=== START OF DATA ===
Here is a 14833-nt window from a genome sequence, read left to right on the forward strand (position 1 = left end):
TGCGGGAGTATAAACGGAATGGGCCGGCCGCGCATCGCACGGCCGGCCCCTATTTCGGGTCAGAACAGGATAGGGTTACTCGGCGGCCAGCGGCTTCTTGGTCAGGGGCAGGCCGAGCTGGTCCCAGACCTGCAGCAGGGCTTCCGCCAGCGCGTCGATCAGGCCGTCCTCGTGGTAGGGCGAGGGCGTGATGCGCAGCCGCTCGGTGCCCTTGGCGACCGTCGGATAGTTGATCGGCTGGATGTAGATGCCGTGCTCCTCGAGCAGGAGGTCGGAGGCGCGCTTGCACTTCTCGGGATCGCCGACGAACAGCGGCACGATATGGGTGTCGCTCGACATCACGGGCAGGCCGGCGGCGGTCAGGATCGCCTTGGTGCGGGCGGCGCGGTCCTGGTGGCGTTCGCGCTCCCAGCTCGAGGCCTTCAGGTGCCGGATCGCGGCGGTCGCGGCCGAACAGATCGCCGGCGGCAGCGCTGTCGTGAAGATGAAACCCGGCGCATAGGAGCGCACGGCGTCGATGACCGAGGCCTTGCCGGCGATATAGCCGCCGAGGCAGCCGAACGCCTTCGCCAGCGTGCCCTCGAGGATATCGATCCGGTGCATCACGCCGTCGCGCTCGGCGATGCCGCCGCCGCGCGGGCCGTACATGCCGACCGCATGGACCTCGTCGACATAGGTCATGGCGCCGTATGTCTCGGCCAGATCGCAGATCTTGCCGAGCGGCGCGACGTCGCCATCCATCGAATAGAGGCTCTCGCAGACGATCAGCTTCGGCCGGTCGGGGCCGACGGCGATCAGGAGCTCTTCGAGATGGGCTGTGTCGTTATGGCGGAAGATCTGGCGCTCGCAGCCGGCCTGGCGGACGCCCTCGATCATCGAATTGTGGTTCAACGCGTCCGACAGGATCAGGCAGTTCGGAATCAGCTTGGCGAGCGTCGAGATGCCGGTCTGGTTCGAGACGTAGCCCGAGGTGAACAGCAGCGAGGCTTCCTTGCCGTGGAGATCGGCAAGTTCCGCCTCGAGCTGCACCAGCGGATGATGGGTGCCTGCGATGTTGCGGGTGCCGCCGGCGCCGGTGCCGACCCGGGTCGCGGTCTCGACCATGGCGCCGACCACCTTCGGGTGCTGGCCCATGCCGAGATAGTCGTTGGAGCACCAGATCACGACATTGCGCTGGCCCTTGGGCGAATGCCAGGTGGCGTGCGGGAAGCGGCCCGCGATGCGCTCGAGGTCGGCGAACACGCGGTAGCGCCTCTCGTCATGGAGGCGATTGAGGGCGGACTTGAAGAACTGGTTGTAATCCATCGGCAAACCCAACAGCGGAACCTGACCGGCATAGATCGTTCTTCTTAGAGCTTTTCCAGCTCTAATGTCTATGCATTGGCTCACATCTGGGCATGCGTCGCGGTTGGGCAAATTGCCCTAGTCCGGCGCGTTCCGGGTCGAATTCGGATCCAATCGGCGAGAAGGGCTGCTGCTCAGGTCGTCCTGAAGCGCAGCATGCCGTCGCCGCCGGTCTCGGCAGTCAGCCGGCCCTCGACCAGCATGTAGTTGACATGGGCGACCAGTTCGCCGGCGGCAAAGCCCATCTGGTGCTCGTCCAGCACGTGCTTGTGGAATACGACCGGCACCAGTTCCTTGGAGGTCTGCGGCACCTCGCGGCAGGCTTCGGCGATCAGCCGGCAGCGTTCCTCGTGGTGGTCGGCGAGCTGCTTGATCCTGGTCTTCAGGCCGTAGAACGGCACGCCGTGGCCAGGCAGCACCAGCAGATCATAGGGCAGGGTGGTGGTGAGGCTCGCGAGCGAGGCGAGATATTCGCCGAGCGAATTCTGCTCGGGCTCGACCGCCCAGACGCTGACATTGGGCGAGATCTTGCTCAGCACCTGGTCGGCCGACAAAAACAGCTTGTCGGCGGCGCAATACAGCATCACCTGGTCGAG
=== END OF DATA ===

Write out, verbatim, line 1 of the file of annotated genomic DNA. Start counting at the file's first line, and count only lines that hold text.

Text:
Here is a 14833-nt window from a genome sequence, read left to right on the forward strand (position 1 = left end):